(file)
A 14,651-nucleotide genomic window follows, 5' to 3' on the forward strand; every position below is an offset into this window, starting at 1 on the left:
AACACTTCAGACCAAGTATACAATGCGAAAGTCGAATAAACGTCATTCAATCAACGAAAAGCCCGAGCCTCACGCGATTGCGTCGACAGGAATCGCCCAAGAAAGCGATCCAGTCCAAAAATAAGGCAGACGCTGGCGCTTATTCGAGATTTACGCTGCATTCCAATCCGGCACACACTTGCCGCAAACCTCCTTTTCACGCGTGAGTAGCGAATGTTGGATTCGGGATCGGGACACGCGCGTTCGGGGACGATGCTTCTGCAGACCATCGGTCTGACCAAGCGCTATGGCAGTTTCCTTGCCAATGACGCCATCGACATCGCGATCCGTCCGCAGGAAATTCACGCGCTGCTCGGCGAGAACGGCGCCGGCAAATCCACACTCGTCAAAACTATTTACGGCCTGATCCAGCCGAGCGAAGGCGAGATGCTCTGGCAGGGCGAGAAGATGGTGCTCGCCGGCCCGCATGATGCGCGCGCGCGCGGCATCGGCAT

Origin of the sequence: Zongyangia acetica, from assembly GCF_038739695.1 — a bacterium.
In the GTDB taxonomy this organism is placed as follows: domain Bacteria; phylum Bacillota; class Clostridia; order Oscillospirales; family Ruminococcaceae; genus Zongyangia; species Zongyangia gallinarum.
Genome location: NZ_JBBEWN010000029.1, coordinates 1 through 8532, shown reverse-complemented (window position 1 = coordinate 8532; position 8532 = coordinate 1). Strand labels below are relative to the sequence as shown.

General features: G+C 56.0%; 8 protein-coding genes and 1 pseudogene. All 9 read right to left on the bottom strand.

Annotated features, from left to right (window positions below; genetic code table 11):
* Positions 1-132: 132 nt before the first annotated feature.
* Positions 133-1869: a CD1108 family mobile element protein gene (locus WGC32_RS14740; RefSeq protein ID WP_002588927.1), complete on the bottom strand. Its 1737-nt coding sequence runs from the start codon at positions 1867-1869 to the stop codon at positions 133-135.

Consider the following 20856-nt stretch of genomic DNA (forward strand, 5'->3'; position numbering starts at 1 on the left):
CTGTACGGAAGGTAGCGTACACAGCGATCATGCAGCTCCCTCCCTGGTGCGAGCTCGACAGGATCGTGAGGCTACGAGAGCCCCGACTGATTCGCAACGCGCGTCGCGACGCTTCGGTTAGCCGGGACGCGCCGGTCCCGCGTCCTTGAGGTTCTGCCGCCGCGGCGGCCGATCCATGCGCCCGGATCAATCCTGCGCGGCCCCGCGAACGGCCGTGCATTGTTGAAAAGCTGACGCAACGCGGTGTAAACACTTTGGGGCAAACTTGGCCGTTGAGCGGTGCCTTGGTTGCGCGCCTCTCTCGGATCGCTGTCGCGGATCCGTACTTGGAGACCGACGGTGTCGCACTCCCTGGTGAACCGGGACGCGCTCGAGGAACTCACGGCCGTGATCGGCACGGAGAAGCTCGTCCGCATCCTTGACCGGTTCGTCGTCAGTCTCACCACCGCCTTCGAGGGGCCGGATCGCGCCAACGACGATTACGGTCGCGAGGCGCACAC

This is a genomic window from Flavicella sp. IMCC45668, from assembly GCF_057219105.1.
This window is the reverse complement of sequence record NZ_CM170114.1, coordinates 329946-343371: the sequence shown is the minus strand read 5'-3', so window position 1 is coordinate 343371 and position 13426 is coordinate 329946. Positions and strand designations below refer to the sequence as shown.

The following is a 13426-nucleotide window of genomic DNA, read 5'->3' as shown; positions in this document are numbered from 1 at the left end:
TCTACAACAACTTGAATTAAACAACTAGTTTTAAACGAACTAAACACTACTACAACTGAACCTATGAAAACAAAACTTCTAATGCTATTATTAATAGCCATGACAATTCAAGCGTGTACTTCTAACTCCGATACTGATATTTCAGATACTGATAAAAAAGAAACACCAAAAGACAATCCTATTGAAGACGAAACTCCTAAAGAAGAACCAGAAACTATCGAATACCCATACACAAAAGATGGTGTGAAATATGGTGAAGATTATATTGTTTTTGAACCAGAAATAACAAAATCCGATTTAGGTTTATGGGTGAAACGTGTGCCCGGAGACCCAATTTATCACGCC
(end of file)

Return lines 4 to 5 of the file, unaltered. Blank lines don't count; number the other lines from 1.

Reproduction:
In the GTDB taxonomy this organism is placed as follows: domain Bacteria; phylum Bacillota; class Clostridia; order Oscillospirales; family Ruminococcaceae; genus Zongyangia; species Zongyangia gallinarum.
Genome location: NZ_JBBEWN010000029.1, coordinates 1 through 8532, shown reverse-complemented (window position 1 = coordinate 8532; position 8532 = coordinate 1). Strand labels below are relative to the sequence as shown.